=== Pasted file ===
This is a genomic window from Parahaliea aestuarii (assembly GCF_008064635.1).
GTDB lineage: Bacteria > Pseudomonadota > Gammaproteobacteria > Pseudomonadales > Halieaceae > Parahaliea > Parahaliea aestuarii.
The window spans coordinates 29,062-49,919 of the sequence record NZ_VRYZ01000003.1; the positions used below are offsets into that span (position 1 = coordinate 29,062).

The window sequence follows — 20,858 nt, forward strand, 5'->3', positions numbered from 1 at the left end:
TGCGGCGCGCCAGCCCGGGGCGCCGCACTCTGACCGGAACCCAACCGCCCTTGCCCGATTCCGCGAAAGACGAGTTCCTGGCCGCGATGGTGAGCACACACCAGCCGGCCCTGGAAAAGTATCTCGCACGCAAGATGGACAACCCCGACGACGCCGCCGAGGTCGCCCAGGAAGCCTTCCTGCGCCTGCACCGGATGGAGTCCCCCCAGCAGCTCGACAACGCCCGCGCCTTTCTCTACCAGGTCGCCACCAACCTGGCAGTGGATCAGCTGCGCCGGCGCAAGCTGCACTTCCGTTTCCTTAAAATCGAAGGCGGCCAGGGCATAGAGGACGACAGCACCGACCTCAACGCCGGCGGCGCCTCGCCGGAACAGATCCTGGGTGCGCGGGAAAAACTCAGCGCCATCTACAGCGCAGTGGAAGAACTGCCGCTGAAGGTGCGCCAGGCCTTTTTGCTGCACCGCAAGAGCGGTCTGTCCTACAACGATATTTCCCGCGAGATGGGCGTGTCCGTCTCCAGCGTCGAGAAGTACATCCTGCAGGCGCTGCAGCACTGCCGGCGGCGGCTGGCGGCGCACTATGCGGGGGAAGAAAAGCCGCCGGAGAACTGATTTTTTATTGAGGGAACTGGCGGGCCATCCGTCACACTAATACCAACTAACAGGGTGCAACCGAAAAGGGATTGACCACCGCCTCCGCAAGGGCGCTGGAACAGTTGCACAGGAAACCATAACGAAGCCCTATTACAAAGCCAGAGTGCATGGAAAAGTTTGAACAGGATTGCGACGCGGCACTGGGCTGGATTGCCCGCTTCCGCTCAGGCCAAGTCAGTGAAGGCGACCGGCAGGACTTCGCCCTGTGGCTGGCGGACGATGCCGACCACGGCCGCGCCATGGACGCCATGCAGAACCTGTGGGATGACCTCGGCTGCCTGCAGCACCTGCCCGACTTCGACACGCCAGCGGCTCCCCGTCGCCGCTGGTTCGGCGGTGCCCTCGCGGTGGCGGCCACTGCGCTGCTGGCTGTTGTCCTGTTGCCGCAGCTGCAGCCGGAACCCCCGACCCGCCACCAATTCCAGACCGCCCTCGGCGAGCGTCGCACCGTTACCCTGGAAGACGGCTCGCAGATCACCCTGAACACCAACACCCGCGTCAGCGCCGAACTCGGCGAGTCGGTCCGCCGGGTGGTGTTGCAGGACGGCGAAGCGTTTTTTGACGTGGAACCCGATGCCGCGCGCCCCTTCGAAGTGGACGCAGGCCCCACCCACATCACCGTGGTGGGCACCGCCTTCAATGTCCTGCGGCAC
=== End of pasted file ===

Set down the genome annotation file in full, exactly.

This is a genomic window from Parahaliea aestuarii (assembly GCF_008064635.1).
GTDB lineage: Bacteria > Pseudomonadota > Gammaproteobacteria > Pseudomonadales > Halieaceae > Parahaliea > Parahaliea aestuarii.
The window spans coordinates 29,062-49,919 of the sequence record NZ_VRYZ01000003.1; the positions used below are offsets into that span (position 1 = coordinate 29,062).

The window sequence follows — 20,858 nt, forward strand, 5'->3', positions numbered from 1 at the left end:
TGCGGCGCGCCAGCCCGGGGCGCCGCACTCTGACCGGAACCCAACCGCCCTTGCCCGATTCCGCGAAAGACGAGTTCCTGGCCGCGATGGTGAGCACACACCAGCCGGCCCTGGAAAAGTATCTCGCACGCAAGATGGACAACCCCGACGACGCCGCCGAGGTCGCCCAGGAAGCCTTCCTGCGCCTGCACCGGATGGAGTCCCCCCAGCAGCTCGACAACGCCCGCGCCTTTCTCTACCAGGTCGCCACCAACCTGGCAGTGGATCAGCTGCGCCGGCGCAAGCTGCACTTCCGTTTCCTTAAAATCGAAGGCGGCCAGGGCATAGAGGACGACAGCACCGACCTCAACGCCGGCGGCGCCTCGCCGGAACAGATCCTGGGTGCGCGGGAAAAACTCAGCGCCATCTACAGCGCAGTGGAAGAACTGCCGCTGAAGGTGCGCCAGGCCTTTTTGCTGCACCGCAAGAGCGGTCTGTCCTACAACGATATTTCCCGCGAGATGGGCGTGTCCGTCTCCAGCGTCGAGAAGTACATCCTGCAGGCGCTGCAGCACTGCCGGCGGCGGCTGGCGGCGCACTATGCGGGGGAAGAAAAGCCGCCGGAGAACTGATTTTTTATTGAGGGAACTGGCGGGCCATCCGTCACACTAATACCAACTAACAGGGTGCAACCGAAAAGGGATTGACCACCGCCTCCGCAAGGGCGCTGGAACAGTTGCACAGGAAACCATAACGAAGCCCTATTACAAAGCCAGAGTGCATGGAAAAGTTTGAACAGGATTGCGACGCGGCACTGGGCTGGATTGCCCGCTTCCGCTCAGGCCAAGTCAGTGAAGGCGACCGGCAGGACTTCGCCCTGTGGCTGGCGGACGATGCCGACCACGGCCGCGCCATGGACGCCATGCAGAACCTGTGGGATGACCTCGGCTGCCTGCAGCACCTGCCCGACTTCGACACGCCAGCGGCTCCCCGTCGCCGCTGGTTCGGCGGTGCCCTCGCGGTGGCGGCCACTGCGCTGCTGGCTGTTGTCCTGTTGCCGCAGCTGCAGCCGGAACCCCCGACCCGCCACCAATTCCAGACCGCCCTCGGCGAGCGTCGCACCGTTACCCTGGAAGACGGCTCGCAGATCACCCTGAACACCAACACCCGCGTCAGCGCCGAACTCGGCGAGTCGGTCCGCCGGGTGGTGTTGCAGGACGGCGAAGCGTTTTTTGACGTGGAACCCGATGCCGCGCGCCCCTTCGAAGTGGACGCAGGCCCCACCCACATCACCGTGGTGGGCACCGCCTTCAATGTCCTGCGGCAC